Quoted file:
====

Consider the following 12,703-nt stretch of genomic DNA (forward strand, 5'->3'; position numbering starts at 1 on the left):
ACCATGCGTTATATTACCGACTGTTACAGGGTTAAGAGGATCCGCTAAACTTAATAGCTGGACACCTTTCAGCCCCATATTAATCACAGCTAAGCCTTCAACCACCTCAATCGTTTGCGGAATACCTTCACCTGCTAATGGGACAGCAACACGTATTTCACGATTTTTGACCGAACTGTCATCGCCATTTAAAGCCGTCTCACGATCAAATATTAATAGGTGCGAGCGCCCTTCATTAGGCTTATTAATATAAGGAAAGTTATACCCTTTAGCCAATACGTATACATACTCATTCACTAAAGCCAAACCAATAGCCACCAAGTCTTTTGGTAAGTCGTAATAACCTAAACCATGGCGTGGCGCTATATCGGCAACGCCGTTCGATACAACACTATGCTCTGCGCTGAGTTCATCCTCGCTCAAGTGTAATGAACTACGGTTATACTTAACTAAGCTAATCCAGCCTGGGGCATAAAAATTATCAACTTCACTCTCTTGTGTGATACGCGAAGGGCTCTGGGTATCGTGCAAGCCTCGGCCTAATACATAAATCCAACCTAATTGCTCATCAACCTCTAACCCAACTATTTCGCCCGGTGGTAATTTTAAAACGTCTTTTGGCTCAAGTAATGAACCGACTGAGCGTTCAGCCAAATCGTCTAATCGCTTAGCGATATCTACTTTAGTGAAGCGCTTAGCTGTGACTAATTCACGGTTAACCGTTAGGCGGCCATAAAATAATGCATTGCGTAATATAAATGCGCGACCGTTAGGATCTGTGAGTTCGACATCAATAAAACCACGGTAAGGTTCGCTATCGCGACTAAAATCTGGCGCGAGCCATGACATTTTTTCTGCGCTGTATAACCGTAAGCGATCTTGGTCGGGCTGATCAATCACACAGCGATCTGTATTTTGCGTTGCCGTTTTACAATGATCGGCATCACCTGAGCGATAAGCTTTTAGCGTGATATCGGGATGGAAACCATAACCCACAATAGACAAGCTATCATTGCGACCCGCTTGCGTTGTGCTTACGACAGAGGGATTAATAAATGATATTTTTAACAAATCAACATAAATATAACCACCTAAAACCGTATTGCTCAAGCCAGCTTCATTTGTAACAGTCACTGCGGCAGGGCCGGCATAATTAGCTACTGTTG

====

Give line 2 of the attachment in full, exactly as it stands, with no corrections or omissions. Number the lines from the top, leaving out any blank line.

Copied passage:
ACCATGCGTTATATTACCGACTGTTACAGGGTTAAGAGGATCCGCTAAACTTAATAGCTGGACACCTTTCAGCCCCATATTAATCACAGCTAAGCCTTCAACCACCTCAATCGTTTGCGGAATACCTTCACCTGCTAATGGGACAGCAACACGTATTTCACGATTTTTGACCGAACTGTCATCGCCATTTAAAGCCGTCTCACGATCAAATATTAATAGGTGCGAGCGCCCTTCATTAGGCTTATTAATATAAGGAAAGTTATACCCTTTAGCCAATACGTATACATACTCATTCACTAAAGCCAAACCAATAGCCACCAAGTCTTTTGGTAAGTCGTAATAACCTAAACCATGGCGTGGCGCTATATCGGCAACGCCGTTCGATACAACACTATGCTCTGCGCTGAGTTCATCCTCGCTCAAGTGTAATGAACTACGGTTATACTTAACTAAGCTAATCCAGCCTGGGGCATAAAAATTATCAACTTCACTCTCTTGTGTGATACGCGAAGGGCTCTGGGTATCGTGCAAGCCTCGGCCTAATACATAAATCCAACCTAATTGCTCATCAACCTCTAACCCAACTATTTCGCCCGGTGGTAATTTTAAAACGTCTTTTGGCTCAAGTAATGAACCGACTGAGCGTTCAGCCAAATCGTCTAATCGCTTAGCGATATCTACTTTAGTGAAGCGCTTAGCTGTGACTAATTCACGGTTAACCGTTAGGCGGCCATAAAATAATGCATTGCGTAATATAAATGCGCGACCGTTAGGATCTGTGAGTTCGACATCAATAAAACCACGGTAAGGTTCGCTATCGCGACTAAAATCTGGCGCGAGCCATGACATTTTTTCTGCGCTGTATAACCGTAAGCGATCTTGGTCGGGCTGATCAATCACACAGCGATCTGTATTTTGCGTTGCCGTTTTACAATGATCGGCATCACCTGAGCGATAAGCTTTTAGCGTGATATCGGGATGGAAACCATAACCCACAATAGACAAGCTATCATTGCGACCCGCTTGCGTTGTGCTTACGACAGAGGGATTAATAAATGATATTTTTAACAAATCAACATAAATATAACCACCTAAAACCGTATTGCTCAAGCCAGCTTCATTTGTAACAGTCACTGCGGCAGGGCCGGCATAATTAGCTACTGTTG